Inside designer Margot Molyneux’s mixed use boutique

The art-deco inspired store is where you can buy clothes, attend a clothing workshop as well as go for a gin tasting.

Margot Molyneux

South African designer Margot Molyneux’s eponymous brand is an exercise in minimalism. Producing women’s clothing collections since 2009, she’s developed a loyal customer base who fervently consume her decidedly feminine, yet easy to wear pieces. With a good few years of carting her goods to and from markets around Cape Town under her belt, she finally opened her first boutique at the end of 2016, just before celebrating the brand’s sixth birthday.

“Sometimes you need to pull your focus away from certain things in order to focus on others,” Molyneux reasoned when I caught up with her at her stand-alone store in Cape Town’s Roeland street. It’s an approach that worked. Featuring clean, recycled marble floors and a wall of Iranian-sourced pink travertine, the space is a reflection of the brand’s aesthetic. Brass accents abound, while plenty of natural light streams in through the store-front’s large windows, effectively illuminating the minimal-chic garments arranged according to colour along delicate black clothing rails.

Margot Molyneux

“I’ve always wanted to have a stand alone space,” says Molyneux. “Clothes can get kind of caught up when they’re on rails and in other spaces and perhaps they don’t end up reflected quite the way you want them to be.”

Featuring rich colours and clean, simple lines, Molyneux’s latest collection fits comfortably inside the art-deco inspired space. Called Mara, it was named for the Moroccan city of Marrakech, and includes elements directly inspired by the city’s famed, fluid architecture. But the talented designer has a vision for the store that goes beyond simply being a place to house her wares.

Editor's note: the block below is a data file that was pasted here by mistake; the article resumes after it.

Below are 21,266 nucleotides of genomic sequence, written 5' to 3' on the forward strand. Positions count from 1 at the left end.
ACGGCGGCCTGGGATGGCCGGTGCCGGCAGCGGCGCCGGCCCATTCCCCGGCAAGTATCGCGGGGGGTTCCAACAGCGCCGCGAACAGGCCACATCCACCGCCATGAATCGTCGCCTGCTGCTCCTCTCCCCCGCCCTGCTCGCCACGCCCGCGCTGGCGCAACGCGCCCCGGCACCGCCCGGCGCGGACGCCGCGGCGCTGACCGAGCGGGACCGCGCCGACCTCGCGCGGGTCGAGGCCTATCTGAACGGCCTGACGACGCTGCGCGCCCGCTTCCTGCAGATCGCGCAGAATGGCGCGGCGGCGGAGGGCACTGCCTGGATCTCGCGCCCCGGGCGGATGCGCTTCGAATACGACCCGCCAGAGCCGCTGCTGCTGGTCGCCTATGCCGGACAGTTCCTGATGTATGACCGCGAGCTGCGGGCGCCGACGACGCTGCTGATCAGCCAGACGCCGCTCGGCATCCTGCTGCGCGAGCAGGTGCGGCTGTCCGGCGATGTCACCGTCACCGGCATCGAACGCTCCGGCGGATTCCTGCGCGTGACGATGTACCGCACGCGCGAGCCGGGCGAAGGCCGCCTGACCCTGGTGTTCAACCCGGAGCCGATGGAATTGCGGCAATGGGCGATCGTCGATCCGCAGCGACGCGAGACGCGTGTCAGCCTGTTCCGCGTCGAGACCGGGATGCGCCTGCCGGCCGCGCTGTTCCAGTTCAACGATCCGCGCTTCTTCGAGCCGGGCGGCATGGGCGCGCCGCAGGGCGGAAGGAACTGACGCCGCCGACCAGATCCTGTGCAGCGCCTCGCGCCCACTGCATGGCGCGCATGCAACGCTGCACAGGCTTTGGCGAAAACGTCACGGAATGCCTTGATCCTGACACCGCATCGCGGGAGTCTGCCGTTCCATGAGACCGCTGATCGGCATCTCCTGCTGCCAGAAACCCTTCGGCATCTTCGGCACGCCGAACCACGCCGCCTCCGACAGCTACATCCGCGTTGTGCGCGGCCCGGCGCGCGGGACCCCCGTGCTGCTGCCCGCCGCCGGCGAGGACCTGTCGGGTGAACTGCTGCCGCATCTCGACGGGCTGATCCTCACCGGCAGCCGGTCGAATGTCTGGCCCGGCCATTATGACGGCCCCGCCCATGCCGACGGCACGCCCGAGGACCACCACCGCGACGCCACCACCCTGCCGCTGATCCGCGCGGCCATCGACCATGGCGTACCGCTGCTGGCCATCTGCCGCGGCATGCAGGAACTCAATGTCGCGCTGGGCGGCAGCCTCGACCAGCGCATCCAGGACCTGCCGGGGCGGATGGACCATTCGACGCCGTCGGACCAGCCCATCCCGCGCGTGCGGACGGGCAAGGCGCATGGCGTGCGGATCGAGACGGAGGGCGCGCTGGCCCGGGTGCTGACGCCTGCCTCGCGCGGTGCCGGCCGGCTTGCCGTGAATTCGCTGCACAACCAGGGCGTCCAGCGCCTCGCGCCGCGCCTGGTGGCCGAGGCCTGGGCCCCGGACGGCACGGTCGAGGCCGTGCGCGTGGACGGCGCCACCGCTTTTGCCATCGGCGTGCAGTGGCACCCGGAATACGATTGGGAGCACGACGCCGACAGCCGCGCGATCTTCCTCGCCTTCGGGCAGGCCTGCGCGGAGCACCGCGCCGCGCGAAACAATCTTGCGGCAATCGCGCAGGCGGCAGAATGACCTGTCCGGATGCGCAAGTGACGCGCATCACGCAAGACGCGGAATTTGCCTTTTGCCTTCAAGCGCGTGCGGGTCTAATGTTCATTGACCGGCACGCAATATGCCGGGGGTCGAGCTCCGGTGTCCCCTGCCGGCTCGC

Since opening, the Roeland Street space has hosted a series of workshops that Molyneux calls the "Study Sessions". The first was an overwhelmingly popular pattern-making course (Molyneux says she receives messages requesting a spot on the waiting list to this day); the second, a gin-tasting course with artisanal distillery Hope on Hopkins. “The idea with the store that I really want to encourage is that it becomes a space that can be used for multiple purposes,” she explains. “I want it to feel like it can move and morph into different things; I don’t want this setup to feel like it’s the way it always has to be.”

“We’d like it to be a rotation of all different kinds of people from within the community, sharing their skills and discovering what they can teach each other.”

Mara Collection shot by Travys Owen

This sense of community has long been important to Molyneux who in 2013, began producing and donating warm fleece ponchos to some of the city’s homeless. While it began as way for her to keep the seamstresses who worked for her employed throughout the year, it evolved into an ongoing non-profit venture called The Poncho Project. She hopes to continue this project after the teething phase of opening her new store subsides.

With a recent foray into knitwear and future plans for a homeware collaboration alongside jewellery designer Gisèle Human (whose WAIF collection is stocked in her store), Margot Molyneux seems all set to evolve into the strong, consistent lifestyle brand it aspires to be. Until then, Molyneux is content with what her little space brings to what's being called the "Roeland Street Revival".

“I love Cape Town,” she says earnestly, “and I love that we can now add something little to the city. There’s a really nice little community here and it’s exciting to be part of another part of town that’s not yet established as 'cool'. Hopefully we can be here for long time and become a staple that people can really rely on.”

Mara Collection shot by Travys Owen

Visit the Margot Molyneux website to see the full Mara Collection look book.